One of my professors would regularly quote Herman Daly by reminding us, “The economy is a wholly-owned subsidiary of the environment.” This recognition, the basis for the field of ecological economics, is firmly taking hold in the corporate sustainability world, especially as we witness the real-time, intricate links between climate and nature. So much so that GreenBiz debuted a conference in October called Bloom.
For two days, several hundred corporate nature-lovers came together for learning, connection, and rich conversation on one of humanity’s most urgent topics: “where biodiversity meets the bottom line.” The conference was thoughtfully designed to highlight nature from start to finish. Moments of important reflection were offered through content curation and unique opportunities like the “quiet recharge room,” featuring hundreds of tropical plants, rainforest sounds, and a waterfall.
Here are my top takeaways from Bloom 23:
- It is critical that conservation and restoration plans center the wisdom and participation of Indigenous communities. A well-founded approach to nature restoration follows the leadership of Indigenous communities, who already play an outsized role in protecting biodiversity as custodians, stewards, and protectors.
- Since the economy and nature are inextricably linked, we need to consider nature in the context of every business system - not as a separate practice. As the Daly quote above reminds us, the economy exists within nature, not the other way around. Loss of nature represents a profound risk to business that is material to every sector, as well as deeply troubling existential and spiritual concerns for many.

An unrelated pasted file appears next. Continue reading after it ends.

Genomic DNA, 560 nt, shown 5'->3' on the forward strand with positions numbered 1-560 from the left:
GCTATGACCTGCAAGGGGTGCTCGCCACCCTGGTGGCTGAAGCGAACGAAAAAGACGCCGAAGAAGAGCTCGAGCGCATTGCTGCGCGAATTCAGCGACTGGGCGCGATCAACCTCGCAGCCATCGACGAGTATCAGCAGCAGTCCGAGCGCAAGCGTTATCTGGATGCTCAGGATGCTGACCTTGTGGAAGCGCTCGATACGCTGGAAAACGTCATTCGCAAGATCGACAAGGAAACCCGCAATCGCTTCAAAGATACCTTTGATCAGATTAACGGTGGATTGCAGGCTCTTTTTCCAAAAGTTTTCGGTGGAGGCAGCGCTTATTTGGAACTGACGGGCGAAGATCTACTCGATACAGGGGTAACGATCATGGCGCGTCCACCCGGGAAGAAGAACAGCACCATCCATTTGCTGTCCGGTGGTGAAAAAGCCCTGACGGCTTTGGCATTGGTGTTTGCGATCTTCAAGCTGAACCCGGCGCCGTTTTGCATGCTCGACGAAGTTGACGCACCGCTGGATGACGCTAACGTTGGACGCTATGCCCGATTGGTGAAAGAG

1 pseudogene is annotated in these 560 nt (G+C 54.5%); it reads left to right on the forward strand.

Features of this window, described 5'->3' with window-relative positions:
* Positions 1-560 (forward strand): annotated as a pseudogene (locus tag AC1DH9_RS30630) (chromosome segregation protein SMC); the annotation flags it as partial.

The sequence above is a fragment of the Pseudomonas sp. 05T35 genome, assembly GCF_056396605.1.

- The top five factors driving nature loss are well-known, so let’s do something about them while we still can:
- Change in land use and sea use
- Resource exploitation
- Climate change
- Invasive species
- As the corporate biodiversity topic unfolds, sustainability professionals everywhere are searching for ways to measure and baseline their biodiversity impacts. Methods of gathering this type of data are dramatically different from those used with carbon or waste accounting, and can include sound sensing, remote sensing, environmental DNA (eDNA) sampling, participatory science, and AI to map changes over time. Companies early in their biodiversity journey can take the first steps by looking internally at sourcing data to identify high-risk purchases and geographies within the supply chain, as well as where gaps in sourcing data exist.
- Several resources seemed to come up in conversations repeatedly at Bloom. Those included:
- Nia Tero, is a nonprofit organization that works in solidarity with Indigenous Peoples who sustain thriving territories and cultures to strengthen guardianship of Earth and all beings. They keep a database of organizations that work with Indigenous communities as full partners.
- Encore is a free online tool that highlights nature-related risks and dependencies by sector, making it essential for companies looking to get started.
- Nature4Climate drives investment and action on nature-based solutions as a necessary piece to solving the climate crisis. Their NCS World Atlas highlights nature’s role in mitigating climate change through 16 “pathways,” activities that enhance the protection, restoration, and management of natural and working lands.
If you were at Bloom and want to connect, or want to talk about biodiversity progress, please reach out!